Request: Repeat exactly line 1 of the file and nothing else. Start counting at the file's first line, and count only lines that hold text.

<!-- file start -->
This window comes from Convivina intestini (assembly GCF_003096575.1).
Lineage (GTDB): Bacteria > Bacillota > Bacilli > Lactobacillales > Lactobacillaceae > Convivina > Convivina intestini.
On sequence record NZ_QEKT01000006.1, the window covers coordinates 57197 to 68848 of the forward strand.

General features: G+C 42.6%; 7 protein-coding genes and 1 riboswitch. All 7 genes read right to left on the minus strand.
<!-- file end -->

This window comes from Convivina intestini (assembly GCF_003096575.1).